Last year Portland saw a 55% increase over 2006 in cruise ship passengers landing in the city. A total of 48,768 passengers disembarked in 2007, leaving behind a considerable amount of cash before reembarking. Bar Harbor had a large increase as well, so much so that, due to periodic severe congestion, the Bar Harbor Town Council voted to restrict the number of cruise-ship passengers who will be allowed to land in the town at any one time. Beginning in the summer of 2010, 3,500 passengers will be allowed ashore at once during July and August; from May 1 to June 30, and September 1 to October 31, the allowed number will be 5,500. Times are tough in the real estate biz, but the toughness is mixed in the state of Maine according to statistics released by the Maine Real Estate Information Service. During 2007, the number of properties sold decreased a little more than 10% from the year before, but the median sales price went up, albeit slightly (.77%). The picture for the last month of 2007, however, wasn’t so good. The number of properties sold decreased 23.27% from December 2006, and the median sales price decreased 4.62%. The wild blueberry business, however, was on a roll during 2007. According to preliminary statistics, the harvest came in at 76.9 million pounds, 3% more than the year before. The value of the crop was $72.1 million, a 20% increase over 2006. Maine’s lobster industry is having problems. According to preliminary statistics, the 2007 lobster harvest was 23% lower than the year before, the greatest decline in almost 50 years—73 million pounds in 2006; 56 million pounds in 2007. Revenue was down 16%, from $297 million in 2006 to $249 million in 2007. With declining revenue and increasing fuel and bait costs, many lobstermen—especially those with large boat-loan payments—are feeling squeezed. Meanwhile, the Zone C Lobster Management Council has voted not to limit the entry of new fishermen into the zone. Zone C, which includes much of Penobscot and Blue Hill bays, including the major territories around Deer Isle, Matinicus, the Fox Islands, and Isle au Haut, is the only one of Maine’s seven zones that does not limit entry. WE have the Around Alone, the Vendée Globe, the Route de Rhum, the Transat, the Transpac, and for all we know, the Six-Pac, so why should we be surprised when we learn that some nut case has come up with the Around in Ten—“A Circumnavigation Race in Ten-Foot Boats,” a.k.a. “The Biggest Challenge in the Smallest Boats”? And no, this isn’t a circumnavigation of Staten Island; this is an encirclement of the whole enchilada, the Big Blue Marble. Moving on to the subject of oxymoronic derangement—or is it senile dementia?—no matter—we have a news release from Sparkman & Stephens, the yacht design firm, announcing with a straight face that they have a commission from a client who wants a “green” 129-foot motor yacht with all the bells and whistles in a configuration that will “reduce the vessel’s larger impact on the environment.” Evidently, the owner “is trying to be socially responsible in everything he does.” In our Chronicles of Crime Department, Downeast Division, we have this about Southwest Harbor from the Mount Desert Islander: “Something was fishy at the Upper Town Dock. A driver reported that he returned to his vehicle to find a dead fish on the windshield held in place by a windshield wiper.” And this from the Bar Harbor Times: “A Tremont man went to his ex-girlfriend’s house to return some of her belongings; he allegedly would not leave initially, and the woman called the police. A sheriff started to go to the home and learned that the man could not get any traction in the icy driveway of his home with his 1991 Mercury sedan; he kept spinning the tires until they caught fire—and then the entire car went up in flames. While the man was not hurt, the car was destroyed.” And this, also from the Bar Harbor Time s: “A trailer had been left with a sign saying it held free items on Old County Road. Somebody took the sign a bit too literally, though, and took the trailer as well.” And then there was the call one night to the Bar Harbor police that there was a disturbance at a local saloon. The drinking was reportedly out of hand. When the officers arrived, instead of intoxicated customers—the usual case—they found the bar’s staff to be stumble-down drunk. Over the bar: Samuel Pennington, III, 78, in Damariscotta, publisher of the influential Maine Antiques Digest, founded by him and his wife on their kitchen table in 1973. Maine poet Sylvester Pollet, 68, in Ellsworth, about whom Contributing Editor Carl Little has a few words: Sylvester Pollet (1939-2007) was that most wondrous of breeds: the poet-sailor. He and his wife, artist MaJo Keleshian, moved to Maine from New York City in 1971, but only began sailing in the early 1980s, first with friends and then in a 14' daysailer they purchased. “Sylvester pledged to have a sloop he could cruise in when he to got to be 50—whether he had the money or not,” Keleshian recalled recently. “Sure enough,” she wrote, “in the spring before his fiftieth birthday we found a boat in Massachusetts and sailed her to Maine.” The sloop was a 26' Seafarer designed by Philip Rhodes, and its name was Echo. The couple made Castine their port for excursions among the islands of Penobscot Bay from June to mid-October. “Whether Sylvester was working in the boatyard or tinkering with a stalled engine, he never complained,” Keleshian remembered. ‘It’s all sailing,’ he liked to say.” Sailing worked its way into a number of Pollet’s poems; at times, the open sea competed with the open page. The poem “Mooring Stone” is a particularly fine example of his chiseled verse—thoughts of a Maine sailor in winter, dreaming of the return to that special mooring stone in Castine Harbor. The Mooring Stone by Sylvester Pollet (1939-2007) I. On the woodstove a pea soup simmers and thickens around the neckbones of a lamb. With the killing frosts come the rootcrops carrots, onions, potatoes; the rattle of dried peas hitting the white enamel pan— sleet on a windowpane. Wax your boots. Wear wool. As a rule of thumb, For every cord of wood lay by a liter of dark rum. II. The mast is under the house now, anchor-rode and halyards in the attic with the sailbag. The mooring stone settles in the salt-mud off Castine; the mooring ball, though, still bobs in the rip like a tethered shag but fluorescent pink perfect in its roundness against that cold black water bright and vibrant as a mermaid’s breast, or a child’s drawn icon of the sun, and III. in the rising tide of the season of teapots and words it still finds place to bob in mind, and now as then it marks the mooring stone— the place we round up into the teeth of the wind to hook the pennant chock it cleat it lash it down, relieved and disappointed to be again safe home. A postcard mailed from the East Sumner, Maine, post office, and postmarked August 14, 1957, was finally delivered in January 2008 to the Stratford, Connecticut, Town Hall. Signed by a woman named Alice, it was addressed to former town manager Harry Flood, who has been dead for almost 40 years. Nobody knows who Alice was, and nobody can figure out why the postcard took so long to get to its destination. The town library in Southwest Harbor has more than 5,000 photographs in their historical collection. The images date from 1890 to 1958 and show people and places primarily on Mount Desert Island, though there are many showing much of the rest of the Maine coast. Library volunteers have undertaken to scan all the photos and plan to eventually post them on the library’s web site. In the meantime, they are trying to identify the people and places in the photos. The library kicked off the search for information in February with a show called “Is this your grandmother? Is this your grandmother’s house?” With the sale of the Carina House on Monhegan Island, there was concern about the future of the Carina House Residency, which enables selected artists to spend time on Monhegan with a place to live and a place to work. The Monhegan Artists Residency Corporation, which administers the program, has found a solution—living quarters at the Hitchcock House and a studio in the Black Duck fish house—and the residency lives on. Finally, a couple of newspaper headlines we like, the second of which is easily the above-the-fold front-page newspaper headline of the decade, if not the century: From the Bar Harbor Time s: “Hangout for Underaged Clams Closed.” And from the Knox County Times: “Middle School Issues Ban on Intentional Flatulence.”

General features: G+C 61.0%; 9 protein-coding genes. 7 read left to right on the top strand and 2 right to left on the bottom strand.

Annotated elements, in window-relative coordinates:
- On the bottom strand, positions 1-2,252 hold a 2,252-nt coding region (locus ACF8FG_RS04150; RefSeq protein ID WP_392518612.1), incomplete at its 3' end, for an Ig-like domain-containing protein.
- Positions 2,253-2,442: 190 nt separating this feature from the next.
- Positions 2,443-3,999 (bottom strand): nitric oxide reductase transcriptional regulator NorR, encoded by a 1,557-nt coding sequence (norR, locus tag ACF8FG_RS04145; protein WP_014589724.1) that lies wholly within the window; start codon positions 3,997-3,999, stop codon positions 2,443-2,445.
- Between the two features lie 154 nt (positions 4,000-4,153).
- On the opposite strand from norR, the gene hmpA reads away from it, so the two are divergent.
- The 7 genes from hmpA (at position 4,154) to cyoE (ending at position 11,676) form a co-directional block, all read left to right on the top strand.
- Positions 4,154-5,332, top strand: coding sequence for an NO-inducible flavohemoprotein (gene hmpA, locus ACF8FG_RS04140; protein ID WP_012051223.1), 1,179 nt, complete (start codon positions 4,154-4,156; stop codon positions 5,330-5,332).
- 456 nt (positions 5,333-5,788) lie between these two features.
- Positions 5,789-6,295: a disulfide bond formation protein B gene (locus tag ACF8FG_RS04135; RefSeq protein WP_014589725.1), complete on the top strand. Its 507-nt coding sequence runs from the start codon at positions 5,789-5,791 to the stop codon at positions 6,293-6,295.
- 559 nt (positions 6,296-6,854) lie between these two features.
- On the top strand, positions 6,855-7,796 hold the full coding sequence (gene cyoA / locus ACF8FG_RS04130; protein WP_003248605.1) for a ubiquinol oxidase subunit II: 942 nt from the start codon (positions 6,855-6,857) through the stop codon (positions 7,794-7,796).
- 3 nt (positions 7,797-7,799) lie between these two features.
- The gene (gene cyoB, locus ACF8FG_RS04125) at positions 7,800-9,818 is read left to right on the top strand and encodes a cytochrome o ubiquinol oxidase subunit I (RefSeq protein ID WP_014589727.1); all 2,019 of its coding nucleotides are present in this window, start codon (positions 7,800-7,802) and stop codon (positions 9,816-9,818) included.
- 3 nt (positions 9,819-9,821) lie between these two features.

Information Welcome: We look forward to your notes, tips, tirades, clippings, press releases, rants, and raves for possible inclusion in this column. Send to P.O. Box 758, Camden, ME 04843; fax 207- 236-0811; firstname.lastname@example.org.
Click here to read In The Lee of the Boathouse in past issues
and other articles by Peter H. Spectre >>